Quince is an unruly, untidy tree. It spreads outwards almost as much as it grows upwards and easily reaches 4m/14′ in both directions. Its branches crisscross and weave through each other in a most undisciplined manner. This time last year I was in the Potager du Roi at Versailles where I happened upon two quince trees which had been ‘trained’. The main trunk had been stopped at around 1m/3′ and four main branches had been directed outwards and upwards like a goblet, these in turn being stopped at 3m/10′ long. The bones of the structure were still visible, but tangled around them in a cloud of fury, the trees were growing as they pleased. Several golden pear-like fruit were hidden among the leaves. I leaned in close to smell them.
What is the smell of quince? It is green, fresh, cool, and constant at its base, then there is an elusive sweet intrigue which grows stronger as they ripen. Place some in a bowl and they scent a room pleasantly, whilst looking magnificent. It is this aromatic quality which makes quince so valuable for cooking. Constance Spry has an excellent recipe for ‘Partridges with Quince’ in her eponymous 1956 tome. Quinces are hard and bitter when raw, but transform into a soft, silky, delicately fragrant and delicately pink elixir when cooked. It is alleged that they can be bletted like medlars, but, as with medlars, I remain unconvinced.
The immature fruit are covered in a grey-ish fur which brushes off to reveal the golden skin beneath. Ancient texts are gloriously vague and at times contradictory, which leaves me free to claim that the fabled golden apples of the Hesperides were quinces. This was the prize which Aphrodite received in the divine beauty contest which sparked the Trojan War. The ancient Greeks thought the trees sprang up from her footsteps, and this association with love and fertility endures in the Balkan tradition of planting Cydonia to mark the birth of a baby.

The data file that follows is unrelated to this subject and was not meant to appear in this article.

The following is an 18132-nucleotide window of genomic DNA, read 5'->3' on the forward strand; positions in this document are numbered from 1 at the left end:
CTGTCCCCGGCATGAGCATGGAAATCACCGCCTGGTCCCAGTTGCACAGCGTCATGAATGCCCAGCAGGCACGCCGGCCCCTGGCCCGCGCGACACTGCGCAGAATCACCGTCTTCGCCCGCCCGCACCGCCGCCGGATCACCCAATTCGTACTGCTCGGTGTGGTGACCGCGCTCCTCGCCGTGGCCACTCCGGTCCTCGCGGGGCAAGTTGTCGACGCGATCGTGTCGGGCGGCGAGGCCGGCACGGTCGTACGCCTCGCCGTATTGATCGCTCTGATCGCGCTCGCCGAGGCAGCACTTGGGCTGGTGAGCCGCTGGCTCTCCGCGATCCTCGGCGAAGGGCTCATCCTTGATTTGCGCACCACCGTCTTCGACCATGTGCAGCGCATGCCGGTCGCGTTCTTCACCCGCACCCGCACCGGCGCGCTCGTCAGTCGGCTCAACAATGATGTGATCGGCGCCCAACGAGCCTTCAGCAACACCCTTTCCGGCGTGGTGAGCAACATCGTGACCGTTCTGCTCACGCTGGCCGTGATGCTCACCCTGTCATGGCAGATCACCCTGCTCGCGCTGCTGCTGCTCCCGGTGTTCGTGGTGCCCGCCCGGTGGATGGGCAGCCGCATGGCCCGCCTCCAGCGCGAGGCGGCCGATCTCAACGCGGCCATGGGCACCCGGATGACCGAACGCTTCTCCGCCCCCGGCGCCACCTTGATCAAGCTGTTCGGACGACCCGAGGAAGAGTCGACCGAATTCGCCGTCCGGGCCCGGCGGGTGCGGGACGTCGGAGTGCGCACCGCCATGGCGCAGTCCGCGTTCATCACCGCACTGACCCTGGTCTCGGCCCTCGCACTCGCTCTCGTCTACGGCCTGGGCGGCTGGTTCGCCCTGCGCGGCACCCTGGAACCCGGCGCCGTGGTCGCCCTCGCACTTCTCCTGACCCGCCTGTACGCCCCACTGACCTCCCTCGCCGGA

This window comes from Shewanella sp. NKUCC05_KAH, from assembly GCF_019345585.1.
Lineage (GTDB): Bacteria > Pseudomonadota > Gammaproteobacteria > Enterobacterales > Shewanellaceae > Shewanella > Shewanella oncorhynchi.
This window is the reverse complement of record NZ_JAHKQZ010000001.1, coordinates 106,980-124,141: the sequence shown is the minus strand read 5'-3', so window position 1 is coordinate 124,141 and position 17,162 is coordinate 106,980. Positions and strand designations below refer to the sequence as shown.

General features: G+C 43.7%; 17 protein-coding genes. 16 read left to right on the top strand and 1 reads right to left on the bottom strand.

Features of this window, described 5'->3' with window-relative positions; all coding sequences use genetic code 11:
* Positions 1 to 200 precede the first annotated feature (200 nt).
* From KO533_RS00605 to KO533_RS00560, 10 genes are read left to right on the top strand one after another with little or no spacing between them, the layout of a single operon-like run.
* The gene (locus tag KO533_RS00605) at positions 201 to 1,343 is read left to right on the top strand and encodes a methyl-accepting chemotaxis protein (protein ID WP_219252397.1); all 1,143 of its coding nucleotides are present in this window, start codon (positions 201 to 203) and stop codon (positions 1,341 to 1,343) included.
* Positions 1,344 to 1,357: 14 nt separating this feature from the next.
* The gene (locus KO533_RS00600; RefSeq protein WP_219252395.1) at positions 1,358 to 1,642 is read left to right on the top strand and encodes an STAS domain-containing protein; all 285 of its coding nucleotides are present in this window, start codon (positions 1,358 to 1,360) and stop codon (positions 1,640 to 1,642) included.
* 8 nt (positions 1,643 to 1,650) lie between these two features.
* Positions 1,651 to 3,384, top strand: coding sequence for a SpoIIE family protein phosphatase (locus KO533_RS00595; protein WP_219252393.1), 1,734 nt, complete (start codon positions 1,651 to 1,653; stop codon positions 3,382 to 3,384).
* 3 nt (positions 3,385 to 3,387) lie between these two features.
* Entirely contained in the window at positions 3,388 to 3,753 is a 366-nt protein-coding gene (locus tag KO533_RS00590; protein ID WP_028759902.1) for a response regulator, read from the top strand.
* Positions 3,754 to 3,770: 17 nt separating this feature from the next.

Quince has previously enjoyed a higher cultural and culinary status in the UK than it does currently. It was an early introduction, recorded first in 1275AD when Edward I planted four at the Tower of London. It was a traditional planting in apple and pear orchards, a practice which was exported to the colonies of New England, but which fell from favour in old England. Its time may be returning given the fashion for Middle Eastern cookery and a broadening taste for exotic aromatics.
It is not a difficult tree to grow and tolerates a wide range of soils so long as they are not prone to water-logging. The simple white five-petalled flower (this is a member of the rose family), is borne early so can be prone to frost damage, and the fruit need a good summer to ripen fully, so a sheltered west or southwest aspect is probably best. The spreading habit of the quince makes it difficult to accommodate in small gardens, although there are more quinces growing in gardens than first meets the eye. Quince A and Quince B are the most common rootstocks for cultivated pears.